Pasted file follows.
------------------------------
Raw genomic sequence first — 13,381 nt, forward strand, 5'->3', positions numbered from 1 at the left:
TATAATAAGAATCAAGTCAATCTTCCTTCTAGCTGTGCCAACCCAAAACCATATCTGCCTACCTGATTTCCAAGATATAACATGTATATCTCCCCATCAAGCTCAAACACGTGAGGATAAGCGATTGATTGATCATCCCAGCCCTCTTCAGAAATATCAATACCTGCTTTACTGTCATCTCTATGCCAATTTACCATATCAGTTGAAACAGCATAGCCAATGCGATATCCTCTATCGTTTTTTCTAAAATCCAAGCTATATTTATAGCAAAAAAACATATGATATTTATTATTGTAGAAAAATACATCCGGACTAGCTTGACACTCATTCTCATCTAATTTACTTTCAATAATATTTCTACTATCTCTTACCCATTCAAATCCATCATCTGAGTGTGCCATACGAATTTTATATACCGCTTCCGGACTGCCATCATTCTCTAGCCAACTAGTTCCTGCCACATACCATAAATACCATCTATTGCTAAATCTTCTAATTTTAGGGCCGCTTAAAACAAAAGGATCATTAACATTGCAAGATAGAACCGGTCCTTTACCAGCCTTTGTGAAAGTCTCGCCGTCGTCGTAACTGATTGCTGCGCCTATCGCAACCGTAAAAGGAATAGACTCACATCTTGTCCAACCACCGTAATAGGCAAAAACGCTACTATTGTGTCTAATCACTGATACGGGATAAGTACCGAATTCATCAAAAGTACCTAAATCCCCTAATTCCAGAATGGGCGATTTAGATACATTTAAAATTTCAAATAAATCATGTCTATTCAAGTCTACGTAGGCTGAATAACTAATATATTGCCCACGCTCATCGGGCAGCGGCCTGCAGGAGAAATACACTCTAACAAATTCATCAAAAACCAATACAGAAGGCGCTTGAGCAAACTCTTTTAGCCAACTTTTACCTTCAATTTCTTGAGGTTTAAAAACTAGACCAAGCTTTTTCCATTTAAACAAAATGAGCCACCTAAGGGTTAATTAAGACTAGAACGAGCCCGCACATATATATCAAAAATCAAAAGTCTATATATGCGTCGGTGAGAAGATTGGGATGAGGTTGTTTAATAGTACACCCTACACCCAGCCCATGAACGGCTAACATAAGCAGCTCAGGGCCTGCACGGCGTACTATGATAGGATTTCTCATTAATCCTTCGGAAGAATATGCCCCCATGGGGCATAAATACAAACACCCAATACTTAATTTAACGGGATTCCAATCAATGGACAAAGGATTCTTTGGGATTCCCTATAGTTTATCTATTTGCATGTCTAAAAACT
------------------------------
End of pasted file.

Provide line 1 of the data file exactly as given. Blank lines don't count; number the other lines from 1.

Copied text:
Raw genomic sequence first — 13,381 nt, forward strand, 5'->3', positions numbered from 1 at the left: